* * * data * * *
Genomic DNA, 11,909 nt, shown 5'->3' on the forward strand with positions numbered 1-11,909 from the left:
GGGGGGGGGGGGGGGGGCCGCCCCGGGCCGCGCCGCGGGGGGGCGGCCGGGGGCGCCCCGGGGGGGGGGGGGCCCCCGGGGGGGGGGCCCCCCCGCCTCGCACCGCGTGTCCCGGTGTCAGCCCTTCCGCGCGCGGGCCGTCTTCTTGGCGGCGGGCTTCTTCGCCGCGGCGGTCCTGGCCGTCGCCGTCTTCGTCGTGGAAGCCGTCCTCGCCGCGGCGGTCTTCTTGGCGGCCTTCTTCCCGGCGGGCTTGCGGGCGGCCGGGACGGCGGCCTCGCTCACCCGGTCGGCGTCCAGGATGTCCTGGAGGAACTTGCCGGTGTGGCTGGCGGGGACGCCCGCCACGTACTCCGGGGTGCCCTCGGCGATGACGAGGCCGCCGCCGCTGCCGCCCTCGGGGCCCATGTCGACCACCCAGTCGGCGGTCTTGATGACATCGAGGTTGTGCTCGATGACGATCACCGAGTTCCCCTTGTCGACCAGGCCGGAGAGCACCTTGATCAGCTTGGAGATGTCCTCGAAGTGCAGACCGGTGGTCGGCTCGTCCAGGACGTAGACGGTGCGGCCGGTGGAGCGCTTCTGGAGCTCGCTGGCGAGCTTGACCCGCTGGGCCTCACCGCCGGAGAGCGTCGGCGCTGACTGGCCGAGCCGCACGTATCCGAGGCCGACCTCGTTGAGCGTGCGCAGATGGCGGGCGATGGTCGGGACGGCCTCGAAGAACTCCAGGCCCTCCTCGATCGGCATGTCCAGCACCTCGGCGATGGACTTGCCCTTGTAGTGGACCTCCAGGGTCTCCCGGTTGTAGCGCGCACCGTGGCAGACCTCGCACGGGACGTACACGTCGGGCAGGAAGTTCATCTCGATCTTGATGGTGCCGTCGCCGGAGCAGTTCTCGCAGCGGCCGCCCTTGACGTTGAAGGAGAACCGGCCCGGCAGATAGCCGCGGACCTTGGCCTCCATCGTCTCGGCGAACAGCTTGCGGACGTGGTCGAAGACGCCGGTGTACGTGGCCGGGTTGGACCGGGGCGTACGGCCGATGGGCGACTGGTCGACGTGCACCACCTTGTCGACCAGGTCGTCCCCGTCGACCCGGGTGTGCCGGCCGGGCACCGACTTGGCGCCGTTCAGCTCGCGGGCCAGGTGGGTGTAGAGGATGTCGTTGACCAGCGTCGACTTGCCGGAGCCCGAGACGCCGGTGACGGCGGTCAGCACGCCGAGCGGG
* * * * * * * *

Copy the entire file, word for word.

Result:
Genomic DNA, 11,909 nt, shown 5'->3' on the forward strand with positions numbered 1-11,909 from the left:
GGGGGGGGGGGGGGGGGCCGCCCCGGGCCGCGCCGCGGGGGGGCGGCCGGGGGCGCCCCGGGGGGGGGGGGGCCCCCGGGGGGGGGGCCCCCCCGCCTCGCACCGCGTGTCCCGGTGTCAGCCCTTCCGCGCGCGGGCCGTCTTCTTGGCGGCGGGCTTCTTCGCCGCGGCGGTCCTGGCCGTCGCCGTCTTCGTCGTGGAAGCCGTCCTCGCCGCGGCGGTCTTCTTGGCGGCCTTCTTCCCGGCGGGCTTGCGGGCGGCCGGGACGGCGGCCTCGCTCACCCGGTCGGCGTCCAGGATGTCCTGGAGGAACTTGCCGGTGTGGCTGGCGGGGACGCCCGCCACGTACTCCGGGGTGCCCTCGGCGATGACGAGGCCGCCGCCGCTGCCGCCCTCGGGGCCCATGTCGACCACCCAGTCGGCGGTCTTGATGACATCGAGGTTGTGCTCGATGACGATCACCGAGTTCCCCTTGTCGACCAGGCCGGAGAGCACCTTGATCAGCTTGGAGATGTCCTCGAAGTGCAGACCGGTGGTCGGCTCGTCCAGGACGTAGACGGTGCGGCCGGTGGAGCGCTTCTGGAGCTCGCTGGCGAGCTTGACCCGCTGGGCCTCACCGCCGGAGAGCGTCGGCGCTGACTGGCCGAGCCGCACGTATCCGAGGCCGACCTCGTTGAGCGTGCGCAGATGGCGGGCGATGGTCGGGACGGCCTCGAAGAACTCCAGGCCCTCCTCGATCGGCATGTCCAGCACCTCGGCGATGGACTTGCCCTTGTAGTGGACCTCCAGGGTCTCCCGGTTGTAGCGCGCACCGTGGCAGACCTCGCACGGGACGTACACGTCGGGCAGGAAGTTCATCTCGATCTTGATGGTGCCGTCGCCGGAGCAGTTCTCGCAGCGGCCGCCCTTGACGTTGAAGGAGAACCGGCCCGGCAGATAGCCGCGGACCTTGGCCTCCATCGTCTCGGCGAACAGCTTGCGGACGTGGTCGAAGACGCCGGTGTACGTGGCCGGGTTGGACCGGGGCGTACGGCCGATGGGCGACTGGTCGACGTGCACCACCTTGTCGACCAGGTCGTCCCCGTCGACCCGGGTGTGCCGGCCGGGCACCGACTTGGCGCCGTTCAGCTCGCGGGCCAGGTGGGTGTAGAGGATGTCGTTGACCAGCGTCGACTTGCCGGAGCCCGAGACGCCGGTGACGGCGGTCAGCACGCCGAGCGGG